The Real Reason Asparagus Can Make Your Pee Smell Funny

Have you ever had a delicious and savory meal with asparagus only to be taken aback by the rancid smell produced by your urine the next time you use the restroom? Chances are this has happened to you at least once, or if it hasn't, there's a reason for that too.

Asparagus is one of the healthiest vegetables around, and is considered a superfood by some. It boasts many health benefits such as being rich in antioxidants, supporting the digestive tract due to its high fiber content, and having the potential for reducing blood pressure. It's also a good source of vitamins A, K, and C (via Healthline). Part of its appeal is the fact that asparagus is very versatile and can be easily incorporated into one's diet.

The unpleasant odor experienced by some after consuming asparagus is believed to be a result of aspargusic acid metabolism (via Cleveland Clinic). Within about 15 to 30 minutes of eating asparagus, aspargusic acid breaks down into sulfur by-products. Sulfur is well known for its awful rotten egg-like smell, and these by-products could make your urine smell for hours. While the percentages vary, one thing that is clear is that while many people can smell "asparagus pee," as it's fondly known as, there are quite a few people who don't smell it at all.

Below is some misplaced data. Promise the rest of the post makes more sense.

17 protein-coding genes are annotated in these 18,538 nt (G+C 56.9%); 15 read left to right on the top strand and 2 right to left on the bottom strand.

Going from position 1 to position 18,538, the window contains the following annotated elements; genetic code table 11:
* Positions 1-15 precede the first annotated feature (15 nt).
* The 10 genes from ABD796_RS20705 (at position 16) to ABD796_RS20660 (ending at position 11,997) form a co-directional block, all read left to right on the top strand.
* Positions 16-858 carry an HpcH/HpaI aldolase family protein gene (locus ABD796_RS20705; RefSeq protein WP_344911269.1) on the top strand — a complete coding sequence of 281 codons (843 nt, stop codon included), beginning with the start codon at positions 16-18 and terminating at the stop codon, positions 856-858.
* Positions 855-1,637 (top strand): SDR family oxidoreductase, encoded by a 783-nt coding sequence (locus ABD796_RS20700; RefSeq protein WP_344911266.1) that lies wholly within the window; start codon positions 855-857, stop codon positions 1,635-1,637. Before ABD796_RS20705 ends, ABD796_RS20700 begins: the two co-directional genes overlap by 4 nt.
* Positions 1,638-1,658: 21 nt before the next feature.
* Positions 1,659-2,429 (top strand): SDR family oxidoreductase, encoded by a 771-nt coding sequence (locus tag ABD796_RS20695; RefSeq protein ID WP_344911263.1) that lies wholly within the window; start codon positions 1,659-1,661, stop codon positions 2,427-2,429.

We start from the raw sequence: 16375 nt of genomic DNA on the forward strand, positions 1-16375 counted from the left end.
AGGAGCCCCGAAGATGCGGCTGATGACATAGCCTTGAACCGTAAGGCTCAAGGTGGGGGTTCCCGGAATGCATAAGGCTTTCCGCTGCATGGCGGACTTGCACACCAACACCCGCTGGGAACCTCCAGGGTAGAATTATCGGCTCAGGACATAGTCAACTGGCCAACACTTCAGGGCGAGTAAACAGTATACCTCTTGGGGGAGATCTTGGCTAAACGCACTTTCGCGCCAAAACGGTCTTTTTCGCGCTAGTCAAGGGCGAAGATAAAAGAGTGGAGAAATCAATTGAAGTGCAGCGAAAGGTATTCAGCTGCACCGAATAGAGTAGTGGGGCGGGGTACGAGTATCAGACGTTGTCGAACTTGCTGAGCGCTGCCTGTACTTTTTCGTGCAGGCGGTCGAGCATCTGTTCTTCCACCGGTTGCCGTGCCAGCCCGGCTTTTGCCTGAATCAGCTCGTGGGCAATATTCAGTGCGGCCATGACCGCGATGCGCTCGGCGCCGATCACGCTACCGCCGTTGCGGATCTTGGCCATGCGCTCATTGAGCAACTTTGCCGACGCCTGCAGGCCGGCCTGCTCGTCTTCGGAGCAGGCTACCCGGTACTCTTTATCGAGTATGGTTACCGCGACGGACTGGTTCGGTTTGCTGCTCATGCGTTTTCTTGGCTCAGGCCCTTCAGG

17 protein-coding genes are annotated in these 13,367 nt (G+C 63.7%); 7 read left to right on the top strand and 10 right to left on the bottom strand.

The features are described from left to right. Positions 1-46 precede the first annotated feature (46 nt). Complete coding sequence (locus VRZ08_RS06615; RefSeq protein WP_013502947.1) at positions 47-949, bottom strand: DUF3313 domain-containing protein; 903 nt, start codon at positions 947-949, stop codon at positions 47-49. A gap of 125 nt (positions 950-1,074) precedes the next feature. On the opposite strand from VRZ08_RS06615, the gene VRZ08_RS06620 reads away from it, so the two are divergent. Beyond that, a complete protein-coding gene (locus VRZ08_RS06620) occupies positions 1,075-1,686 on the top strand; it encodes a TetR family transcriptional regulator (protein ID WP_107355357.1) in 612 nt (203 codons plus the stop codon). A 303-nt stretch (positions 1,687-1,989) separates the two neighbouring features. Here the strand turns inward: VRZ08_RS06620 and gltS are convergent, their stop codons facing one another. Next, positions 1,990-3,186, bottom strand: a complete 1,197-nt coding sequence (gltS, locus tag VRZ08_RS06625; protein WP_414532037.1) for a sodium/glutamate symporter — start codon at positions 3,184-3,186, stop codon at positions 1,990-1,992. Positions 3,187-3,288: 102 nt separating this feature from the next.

What it means if you can't smell 'asparagus pee'

Since everybody processes and metabolizes food differently, it's not surprising that some people do not smell the strong unpleasant odor emanating from their urine after eating asparagus. While the definitive cause of this lack of smell remains unknown, there are two circulating theories among the scientific community (via Healthline).

The first theory alleges that some individuals lack an enzyme critical to aspargusic acid metabolism, and thus cannot form the odor-causing sulfur by-products. The second theory proposes that certain individuals may carry genetic mutations which alter their olfactory receptors, which are responsible for your sense of smell. These individuals may very well be producing sulfur by-products, but simply cannot smell the odor.

Whether you're an unfortunate smeller or a lucky non-smeller, asparagus pee is real — but it is not harmful. So don't let the possibility of foul-odored urine stop you from firing up the grill and enjoy several stalks of asparagus at your next barbeque.